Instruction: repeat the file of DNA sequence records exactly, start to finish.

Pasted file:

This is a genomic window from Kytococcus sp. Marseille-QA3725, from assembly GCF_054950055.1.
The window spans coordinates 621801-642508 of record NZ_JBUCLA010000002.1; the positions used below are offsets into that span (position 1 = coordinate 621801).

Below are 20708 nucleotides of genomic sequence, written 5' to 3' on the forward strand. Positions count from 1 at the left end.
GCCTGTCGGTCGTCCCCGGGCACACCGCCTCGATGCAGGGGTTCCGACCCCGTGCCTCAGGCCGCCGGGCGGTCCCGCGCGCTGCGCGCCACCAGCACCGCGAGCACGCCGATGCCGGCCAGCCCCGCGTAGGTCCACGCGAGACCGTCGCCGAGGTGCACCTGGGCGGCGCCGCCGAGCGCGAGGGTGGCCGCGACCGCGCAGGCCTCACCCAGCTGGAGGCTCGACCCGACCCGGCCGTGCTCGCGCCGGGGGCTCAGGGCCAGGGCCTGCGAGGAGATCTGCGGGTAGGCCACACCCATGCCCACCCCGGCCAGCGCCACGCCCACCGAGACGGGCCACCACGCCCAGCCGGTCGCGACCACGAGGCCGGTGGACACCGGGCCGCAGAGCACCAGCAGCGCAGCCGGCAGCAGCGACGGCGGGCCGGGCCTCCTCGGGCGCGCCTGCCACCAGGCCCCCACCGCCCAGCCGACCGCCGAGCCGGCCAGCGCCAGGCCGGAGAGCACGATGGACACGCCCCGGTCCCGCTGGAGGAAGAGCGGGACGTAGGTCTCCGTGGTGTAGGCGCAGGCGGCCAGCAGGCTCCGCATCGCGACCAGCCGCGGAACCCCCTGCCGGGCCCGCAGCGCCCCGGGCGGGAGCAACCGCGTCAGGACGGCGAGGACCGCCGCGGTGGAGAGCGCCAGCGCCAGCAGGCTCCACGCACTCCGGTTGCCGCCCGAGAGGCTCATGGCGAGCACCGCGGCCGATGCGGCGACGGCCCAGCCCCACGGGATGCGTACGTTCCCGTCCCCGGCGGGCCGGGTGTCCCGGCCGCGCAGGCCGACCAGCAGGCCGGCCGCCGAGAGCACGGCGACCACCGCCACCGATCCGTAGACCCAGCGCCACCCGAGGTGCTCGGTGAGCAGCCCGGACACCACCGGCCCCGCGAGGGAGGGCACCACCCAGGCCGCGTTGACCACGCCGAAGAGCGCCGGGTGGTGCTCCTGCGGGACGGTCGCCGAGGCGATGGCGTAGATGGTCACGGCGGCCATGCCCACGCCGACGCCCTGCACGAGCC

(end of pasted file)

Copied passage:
This is a genomic window from Kytococcus sp. Marseille-QA3725, from assembly GCF_054950055.1.
The window spans coordinates 621801-642508 of record NZ_JBUCLA010000002.1; the positions used below are offsets into that span (position 1 = coordinate 621801).

Below are 20708 nucleotides of genomic sequence, written 5' to 3' on the forward strand. Positions count from 1 at the left end.
GCCTGTCGGTCGTCCCCGGGCACACCGCCTCGATGCAGGGGTTCCGACCCCGTGCCTCAGGCCGCCGGGCGGTCCCGCGCGCTGCGCGCCACCAGCACCGCGAGCACGCCGATGCCGGCCAGCCCCGCGTAGGTCCACGCGAGACCGTCGCCGAGGTGCACCTGGGCGGCGCCGCCGAGCGCGAGGGTGGCCGCGACCGCGCAGGCCTCACCCAGCTGGAGGCTCGACCCGACCCGGCCGTGCTCGCGCCGGGGGCTCAGGGCCAGGGCCTGCGAGGAGATCTGCGGGTAGGCCACACCCATGCCCACCCCGGCCAGCGCCACGCCCACCGAGACGGGCCACCACGCCCAGCCGGTCGCGACCACGAGGCCGGTGGACACCGGGCCGCAGAGCACCAGCAGCGCAGCCGGCAGCAGCGACGGCGGGCCGGGCCTCCTCGGGCGCGCCTGCCACCAGGCCCCCACCGCCCAGCCGACCGCCGAGCCGGCCAGCGCCAGGCCGGAGAGCACGATGGACACGCCCCGGTCCCGCTGGAGGAAGAGCGGGACGTAGGTCTCCGTGGTGTAGGCGCAGGCGGCCAGCAGGCTCCGCATCGCGACCAGCCGCGGAACCCCCTGCCGGGCCCGCAGCGCCCCGGGCGGGAGCAACCGCGTCAGGACGGCGAGGACCGCCGCGGTGGAGAGCGCCAGCGCCAGCAGGCTCCACGCACTCCGGTTGCCGCCCGAGAGGCTCATGGCGAGCACCGCGGCCGATGCGGCGACGGCCCAGCCCCACGGGATGCGTACGTTCCCGTCCCCGGCGGGCCGGGTGTCCCGGCCGCGCAGGCCGACCAGCAGGCCGGCCGCCGAGAGCACGGCGACCACCGCCACCGATCCGTAGACCCAGCGCCACCCGAGGTGCTCGGTGAGCAGCCCGGACACCACCGGCCCCGCGAGGGAGGGCACCACCCAGGCCGCGTTGACCACGCCGAAGAGCGCCGGGTGGTGCTCCTGCGGGACGGTCGCCGAGGCGATGGCGTAGATGGTCACGGCGGCCATGCCCACGCCGACGCCCTGCACGAGCC